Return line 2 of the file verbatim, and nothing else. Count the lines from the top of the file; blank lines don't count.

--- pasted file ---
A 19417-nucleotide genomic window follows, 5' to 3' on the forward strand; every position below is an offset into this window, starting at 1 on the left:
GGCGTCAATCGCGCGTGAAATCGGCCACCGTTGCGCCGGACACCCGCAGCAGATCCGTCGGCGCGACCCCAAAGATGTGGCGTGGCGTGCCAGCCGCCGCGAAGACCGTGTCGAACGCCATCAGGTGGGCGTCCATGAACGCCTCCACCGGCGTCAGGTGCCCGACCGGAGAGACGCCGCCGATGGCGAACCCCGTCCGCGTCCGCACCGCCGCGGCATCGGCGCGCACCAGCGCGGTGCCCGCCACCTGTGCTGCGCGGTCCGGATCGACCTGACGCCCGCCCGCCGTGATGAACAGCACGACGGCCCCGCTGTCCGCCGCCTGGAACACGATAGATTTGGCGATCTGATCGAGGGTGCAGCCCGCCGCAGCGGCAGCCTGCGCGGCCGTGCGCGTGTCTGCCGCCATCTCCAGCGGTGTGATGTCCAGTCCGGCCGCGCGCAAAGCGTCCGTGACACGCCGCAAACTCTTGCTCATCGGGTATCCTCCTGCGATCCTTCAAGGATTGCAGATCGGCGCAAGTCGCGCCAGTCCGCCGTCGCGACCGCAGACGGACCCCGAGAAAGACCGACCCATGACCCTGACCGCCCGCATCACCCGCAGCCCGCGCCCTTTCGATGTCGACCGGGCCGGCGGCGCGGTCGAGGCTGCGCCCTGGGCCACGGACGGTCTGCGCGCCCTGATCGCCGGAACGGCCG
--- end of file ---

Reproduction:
GGCGTCAATCGCGCGTGAAATCGGCCACCGTTGCGCCGGACACCCGCAGCAGATCCGTCGGCGCGACCCCAAAGATGTGGCGTGGCGTGCCAGCCGCCGCGAAGACCGTGTCGAACGCCATCAGGTGGGCGTCCATGAACGCCTCCACCGGCGTCAGGTGCCCGACCGGAGAGACGCCGCCGATGGCGAACCCCGTCCGCGTCCGCACCGCCGCGGCATCGGCGCGCACCAGCGCGGTGCCCGCCACCTGTGCTGCGCGGTCCGGATCGACCTGACGCCCGCCCGCCGTGATGAACAGCACGACGGCCCCGCTGTCCGCCGCCTGGAACACGATAGATTTGGCGATCTGATCGAGGGTGCAGCCCGCCGCAGCGGCAGCCTGCGCGGCCGTGCGCGTGTCTGCCGCCATCTCCAGCGGTGTGATGTCCAGTCCGGCCGCGCGCAAAGCGTCCGTGACACGCCGCAAACTCTTGCTCATCGGGTATCCTCCTGCGATCCTTCAAGGATTGCAGATCGGCGCAAGTCGCGCCAGTCCGCCGTCGCGACCGCAGACGGACCCCGAGAAAGACCGACCCATGACCCTGACCGCCCGCATCACCCGCAGCCCGCGCCCTTTCGATGTCGACCGGGCCGGCGGCGCGGTCGAGGCTGCGCCCTGGGCCACGGACGGTCTGCGCGCCCTGATCGCCGGAACGGCCG